"All the pulses were cooked together, an ancient meal strongly reminiscent of the ancient Greek belief in panspermia, as well as the Minoan offerings to the deities. It's possible that this meal was eaten in pre-historic times for which written evidence was not available... It was customary to gather a handful of all the varieties of the newly harvested seeds, boil them together and offer them to the gods as a token of appreciation for the bounty of nature. This dish was placed in a decorous position on the table, and every member of the family had to have their portion of it.

"In Crete, the custom survived for many thousands of years until recent times. In Eastern Crete, it was called 'palliKAria', a word that reminds one of the ancient 'polySPOria' (also known as panspermia; the capitalised letters are where the stress goes in the words), possibly deriving from this word. It is cooked on the 5th of January, the Eve of the Epiphany. All the family ate the same food, including the animals belonging to the family, as they had helped to prepare the earth for the growth of these seeds. Women from the older generation have been known to this day to strew a plate of this food in the yard for the wild birds to eat."

The recipe for pallikaria should not really be called a recipe, as it is simply a variety of boiled beans dressed with the ubiquitous olive oil. I've made up my own version of pallikaria to include tastes that my family associates with their weekly dose of legumes.

Soaking the beans overnight: the lentils can be added the next day, while the broad beans need to have the black strip removed before they are cooked.

You need:
a handful of all the pulses commonly used in Greek cuisine (yellow split peas and elephant beans were not commonly grown in Crete, which is why I've omitted them from my version)
a handful of bulgur wheat (I didn't have any handy so I omitted it)
a handful of corn (optional; if using the dry form, treat it like the beans)
1 large onion, finely chopped
1-2 cloves of garlic, finely chopped
the juice of a lemon
fresh dill and/or parsley (I only had some spring onion handy today)
olive oil
salt and pepper

Soak all the beans (except the lentils), (dry) corn and wheat overnight. The next day, boil all the beans and wheat for ten minutes to remove possible legume toxins. The broad beans need to have their 'black eye' removed before they are cooked. The lentils only need to be washed clean; they soften more easily during the cooking process than the other harder beans. Now boil the beans and wheat together until they are softened (about 45-60 minutes). The beans are now ready for use.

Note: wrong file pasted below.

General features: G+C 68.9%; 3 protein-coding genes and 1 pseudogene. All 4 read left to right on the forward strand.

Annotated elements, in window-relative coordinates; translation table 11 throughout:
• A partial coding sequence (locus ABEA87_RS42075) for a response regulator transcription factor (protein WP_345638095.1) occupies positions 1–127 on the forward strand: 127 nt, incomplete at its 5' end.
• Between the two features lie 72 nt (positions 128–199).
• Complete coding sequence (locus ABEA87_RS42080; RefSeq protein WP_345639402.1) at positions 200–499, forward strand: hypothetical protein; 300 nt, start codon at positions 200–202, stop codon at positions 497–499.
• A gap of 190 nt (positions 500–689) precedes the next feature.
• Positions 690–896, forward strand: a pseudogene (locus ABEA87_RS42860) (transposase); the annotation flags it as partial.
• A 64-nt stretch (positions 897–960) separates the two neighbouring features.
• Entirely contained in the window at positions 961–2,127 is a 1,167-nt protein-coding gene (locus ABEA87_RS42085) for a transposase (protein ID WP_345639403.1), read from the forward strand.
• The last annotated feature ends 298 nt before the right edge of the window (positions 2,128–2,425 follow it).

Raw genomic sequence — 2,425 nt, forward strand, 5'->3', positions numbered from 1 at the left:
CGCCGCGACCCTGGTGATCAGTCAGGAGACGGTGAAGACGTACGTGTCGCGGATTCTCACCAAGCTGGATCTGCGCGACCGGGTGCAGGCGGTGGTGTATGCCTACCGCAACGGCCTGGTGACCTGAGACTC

Heat some olive oil in a large saucepan, and saute the onion and garlic. Add all the legumes and grains, and mix well. Add enough water for the beans to cook as a stew rather than a soup; do a taste test of each variety to check for doneness after 45 minutes. When they are ready (they should all be soft), add the lemon juice, stirring it around. Add salt and pepper at this point, and let the beans cook for a few more minutes. The meal will have thickened naturally from the broad beans (fava), which have a tendency to mash when cooked.


When serving, sprinkle each bowl of pallikaria with some freshly finely cut herbs, and extra lemon juice and/or olive oil. This dish is best enjoyed on its own as part of a frugal meal. We had it with avocado dip, olives, cheese and bread, a combination which worked surprisingly well. Don't eat it with meat - protein combined with protein will ruin its soothing qualities. Don't be put off by its simplicity - it is delicious.

In Northern Greece, this bean dish is cooked in red wine, without olive oil or any other seasonings. However you cook it, don't forget to serve it to all the members of the family, including pets, and sprinkle a little in your garden or a maybe a flower pot, giving back to the earth what it gave to you, for the sake of tradition in honour of the humble but meaningful legume.

And if your name is Evangelos, Evagelia, Angelos, Angela, Eva and some other transliterated version of these names, Happy Nameday to you today.